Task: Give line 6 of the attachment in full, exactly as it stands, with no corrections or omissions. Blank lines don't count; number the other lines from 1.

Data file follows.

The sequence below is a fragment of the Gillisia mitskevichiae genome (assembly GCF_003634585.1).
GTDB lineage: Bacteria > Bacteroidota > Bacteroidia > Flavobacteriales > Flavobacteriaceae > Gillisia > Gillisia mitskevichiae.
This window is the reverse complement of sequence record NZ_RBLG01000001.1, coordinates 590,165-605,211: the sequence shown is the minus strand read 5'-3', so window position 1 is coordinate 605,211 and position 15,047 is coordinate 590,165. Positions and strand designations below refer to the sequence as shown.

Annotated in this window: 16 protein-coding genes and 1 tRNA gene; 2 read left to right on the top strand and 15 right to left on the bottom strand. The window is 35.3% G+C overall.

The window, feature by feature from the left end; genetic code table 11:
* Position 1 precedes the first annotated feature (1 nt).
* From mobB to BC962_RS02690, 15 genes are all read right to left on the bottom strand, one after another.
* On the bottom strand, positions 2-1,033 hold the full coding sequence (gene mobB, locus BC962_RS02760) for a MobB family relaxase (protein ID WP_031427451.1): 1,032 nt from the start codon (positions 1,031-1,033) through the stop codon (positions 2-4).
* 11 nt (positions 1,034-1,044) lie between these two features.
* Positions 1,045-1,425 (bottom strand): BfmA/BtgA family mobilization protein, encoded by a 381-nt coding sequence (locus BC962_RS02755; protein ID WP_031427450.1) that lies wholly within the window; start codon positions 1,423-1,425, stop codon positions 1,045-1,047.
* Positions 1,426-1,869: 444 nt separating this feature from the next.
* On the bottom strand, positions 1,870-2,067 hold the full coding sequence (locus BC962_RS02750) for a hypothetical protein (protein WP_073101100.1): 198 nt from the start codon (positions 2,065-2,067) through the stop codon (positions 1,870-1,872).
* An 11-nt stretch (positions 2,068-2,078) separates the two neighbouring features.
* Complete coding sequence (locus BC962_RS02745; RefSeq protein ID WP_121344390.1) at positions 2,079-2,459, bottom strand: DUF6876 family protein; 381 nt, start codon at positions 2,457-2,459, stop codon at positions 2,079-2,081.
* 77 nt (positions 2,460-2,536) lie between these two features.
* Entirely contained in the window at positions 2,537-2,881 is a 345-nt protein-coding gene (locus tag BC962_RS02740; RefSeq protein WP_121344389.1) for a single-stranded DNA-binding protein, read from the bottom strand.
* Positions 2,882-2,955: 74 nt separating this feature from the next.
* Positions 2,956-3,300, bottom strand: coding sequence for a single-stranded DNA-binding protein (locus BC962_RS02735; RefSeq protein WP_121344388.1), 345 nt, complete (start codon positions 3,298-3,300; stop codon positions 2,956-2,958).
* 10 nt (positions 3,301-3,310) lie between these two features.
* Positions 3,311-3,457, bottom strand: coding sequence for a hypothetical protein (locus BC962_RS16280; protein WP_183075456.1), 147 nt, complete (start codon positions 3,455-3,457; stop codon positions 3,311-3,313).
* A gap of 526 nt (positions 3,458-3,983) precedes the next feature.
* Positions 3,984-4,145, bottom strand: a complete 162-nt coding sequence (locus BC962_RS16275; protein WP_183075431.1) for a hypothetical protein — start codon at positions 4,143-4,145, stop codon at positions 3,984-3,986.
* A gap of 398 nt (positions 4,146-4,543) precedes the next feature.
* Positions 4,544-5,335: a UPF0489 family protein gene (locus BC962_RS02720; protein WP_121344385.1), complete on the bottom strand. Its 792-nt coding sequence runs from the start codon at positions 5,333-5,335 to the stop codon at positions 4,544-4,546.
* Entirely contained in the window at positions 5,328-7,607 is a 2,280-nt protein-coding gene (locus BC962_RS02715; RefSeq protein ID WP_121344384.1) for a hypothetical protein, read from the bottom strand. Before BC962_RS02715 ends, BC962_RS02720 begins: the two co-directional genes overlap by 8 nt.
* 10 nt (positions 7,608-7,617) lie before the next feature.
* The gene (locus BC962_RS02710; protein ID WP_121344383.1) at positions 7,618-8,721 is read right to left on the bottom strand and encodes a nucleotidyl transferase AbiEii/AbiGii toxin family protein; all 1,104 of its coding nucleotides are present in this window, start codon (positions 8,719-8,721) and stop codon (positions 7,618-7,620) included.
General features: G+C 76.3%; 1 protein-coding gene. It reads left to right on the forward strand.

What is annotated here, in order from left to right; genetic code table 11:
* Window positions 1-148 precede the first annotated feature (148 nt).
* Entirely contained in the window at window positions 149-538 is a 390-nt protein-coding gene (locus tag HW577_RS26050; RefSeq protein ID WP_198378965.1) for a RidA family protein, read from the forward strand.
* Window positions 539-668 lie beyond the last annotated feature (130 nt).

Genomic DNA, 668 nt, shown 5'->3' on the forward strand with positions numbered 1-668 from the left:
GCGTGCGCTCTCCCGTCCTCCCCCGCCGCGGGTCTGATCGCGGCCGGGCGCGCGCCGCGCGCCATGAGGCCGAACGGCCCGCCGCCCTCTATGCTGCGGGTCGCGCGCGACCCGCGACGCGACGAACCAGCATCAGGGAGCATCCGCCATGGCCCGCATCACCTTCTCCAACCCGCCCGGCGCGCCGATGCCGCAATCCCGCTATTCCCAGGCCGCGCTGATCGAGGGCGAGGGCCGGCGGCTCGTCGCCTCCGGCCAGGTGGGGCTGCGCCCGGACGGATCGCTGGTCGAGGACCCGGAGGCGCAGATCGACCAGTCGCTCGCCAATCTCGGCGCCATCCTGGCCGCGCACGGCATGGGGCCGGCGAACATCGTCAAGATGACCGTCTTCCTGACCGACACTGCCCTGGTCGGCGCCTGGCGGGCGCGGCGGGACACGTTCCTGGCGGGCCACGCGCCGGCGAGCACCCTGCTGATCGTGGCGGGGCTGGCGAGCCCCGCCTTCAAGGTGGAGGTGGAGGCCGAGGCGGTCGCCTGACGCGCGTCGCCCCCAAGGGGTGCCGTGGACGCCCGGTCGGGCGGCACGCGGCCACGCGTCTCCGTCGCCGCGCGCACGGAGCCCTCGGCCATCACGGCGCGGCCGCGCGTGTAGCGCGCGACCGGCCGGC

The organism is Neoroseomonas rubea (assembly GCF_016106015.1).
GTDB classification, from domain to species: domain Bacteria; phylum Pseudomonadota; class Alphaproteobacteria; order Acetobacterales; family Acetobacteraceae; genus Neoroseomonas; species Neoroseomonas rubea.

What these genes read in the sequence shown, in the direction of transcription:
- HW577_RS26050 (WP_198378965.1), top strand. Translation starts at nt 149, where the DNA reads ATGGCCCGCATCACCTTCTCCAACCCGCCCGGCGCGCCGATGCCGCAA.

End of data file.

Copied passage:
* Position 1 precedes the first annotated feature (1 nt).